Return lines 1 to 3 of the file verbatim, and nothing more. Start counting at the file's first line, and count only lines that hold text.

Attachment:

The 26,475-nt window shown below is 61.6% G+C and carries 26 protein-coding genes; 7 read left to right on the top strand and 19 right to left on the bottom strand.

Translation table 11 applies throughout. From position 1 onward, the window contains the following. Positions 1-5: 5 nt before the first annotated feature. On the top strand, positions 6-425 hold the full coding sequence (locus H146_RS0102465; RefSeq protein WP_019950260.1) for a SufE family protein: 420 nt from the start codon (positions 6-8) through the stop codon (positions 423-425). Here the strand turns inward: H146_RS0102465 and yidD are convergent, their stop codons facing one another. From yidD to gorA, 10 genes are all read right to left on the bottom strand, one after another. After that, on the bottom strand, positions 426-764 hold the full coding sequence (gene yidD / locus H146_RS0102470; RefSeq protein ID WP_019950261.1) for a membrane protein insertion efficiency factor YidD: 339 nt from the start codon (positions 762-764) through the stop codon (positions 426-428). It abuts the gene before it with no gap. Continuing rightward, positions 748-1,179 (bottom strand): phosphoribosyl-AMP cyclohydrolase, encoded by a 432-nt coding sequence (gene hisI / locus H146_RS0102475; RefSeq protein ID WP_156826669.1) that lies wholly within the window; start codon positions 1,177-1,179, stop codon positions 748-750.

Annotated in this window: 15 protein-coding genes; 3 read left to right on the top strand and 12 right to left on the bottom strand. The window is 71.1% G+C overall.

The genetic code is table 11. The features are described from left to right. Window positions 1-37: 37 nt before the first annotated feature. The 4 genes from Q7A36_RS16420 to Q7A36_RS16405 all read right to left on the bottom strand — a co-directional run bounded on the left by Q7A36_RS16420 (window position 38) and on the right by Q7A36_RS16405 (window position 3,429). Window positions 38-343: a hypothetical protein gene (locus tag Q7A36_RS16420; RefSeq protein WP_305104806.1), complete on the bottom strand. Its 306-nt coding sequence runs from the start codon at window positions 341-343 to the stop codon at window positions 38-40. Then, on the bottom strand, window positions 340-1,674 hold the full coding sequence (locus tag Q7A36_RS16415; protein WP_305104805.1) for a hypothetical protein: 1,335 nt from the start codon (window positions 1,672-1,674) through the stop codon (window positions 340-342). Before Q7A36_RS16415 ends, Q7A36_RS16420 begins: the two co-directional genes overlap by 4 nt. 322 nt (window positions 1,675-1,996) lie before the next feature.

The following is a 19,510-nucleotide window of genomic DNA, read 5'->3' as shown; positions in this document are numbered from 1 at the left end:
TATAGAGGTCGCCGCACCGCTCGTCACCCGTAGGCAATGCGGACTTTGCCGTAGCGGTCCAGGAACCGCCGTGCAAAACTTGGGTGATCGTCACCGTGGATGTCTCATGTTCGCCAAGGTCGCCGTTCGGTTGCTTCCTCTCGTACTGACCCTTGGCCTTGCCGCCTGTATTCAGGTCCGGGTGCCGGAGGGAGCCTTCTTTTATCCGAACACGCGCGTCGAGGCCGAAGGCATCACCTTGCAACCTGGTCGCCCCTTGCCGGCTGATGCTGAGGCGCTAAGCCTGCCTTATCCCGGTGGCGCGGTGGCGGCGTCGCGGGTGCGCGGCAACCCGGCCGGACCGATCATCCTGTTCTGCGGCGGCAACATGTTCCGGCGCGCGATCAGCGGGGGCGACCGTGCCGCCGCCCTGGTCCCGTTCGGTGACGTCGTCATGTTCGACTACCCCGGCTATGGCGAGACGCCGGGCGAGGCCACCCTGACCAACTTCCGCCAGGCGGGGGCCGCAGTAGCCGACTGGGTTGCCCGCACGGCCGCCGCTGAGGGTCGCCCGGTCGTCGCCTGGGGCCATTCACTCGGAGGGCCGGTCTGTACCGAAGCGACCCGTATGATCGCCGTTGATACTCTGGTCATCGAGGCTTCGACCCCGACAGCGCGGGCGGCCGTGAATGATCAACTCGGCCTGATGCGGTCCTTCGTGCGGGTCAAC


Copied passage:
The 26,475-nt window shown below is 61.6% G+C and carries 26 protein-coding genes; 7 read left to right on the top strand and 19 right to left on the bottom strand.

Translation table 11 applies throughout. From position 1 onward, the window contains the following. Positions 1-5: 5 nt before the first annotated feature. On the top strand, positions 6-425 hold the full coding sequence (locus H146_RS0102465; RefSeq protein WP_019950260.1) for a SufE family protein: 420 nt from the start codon (positions 6-8) through the stop codon (positions 423-425). Here the strand turns inward: H146_RS0102465 and yidD are convergent, their stop codons facing one another. From yidD to gorA, 10 genes are all read right to left on the bottom strand, one after another. After that, on the bottom strand, positions 426-764 hold the full coding sequence (gene yidD / locus H146_RS0102470; RefSeq protein ID WP_019950261.1) for a membrane protein insertion efficiency factor YidD: 339 nt from the start codon (positions 762-764) through the stop codon (positions 426-428). It abuts the gene before it with no gap. Continuing rightward, positions 748-1,179 (bottom strand): phosphoribosyl-AMP cyclohydrolase, encoded by a 432-nt coding sequence (gene hisI / locus H146_RS0102475; RefSeq protein ID WP_156826669.1) that lies wholly within the window; start codon positions 1,177-1,179, stop codon positions 748-750.

Annotated in this window: 15 protein-coding genes; 3 read left to right on the top strand and 12 right to left on the bottom strand. The window is 71.1% G+C overall.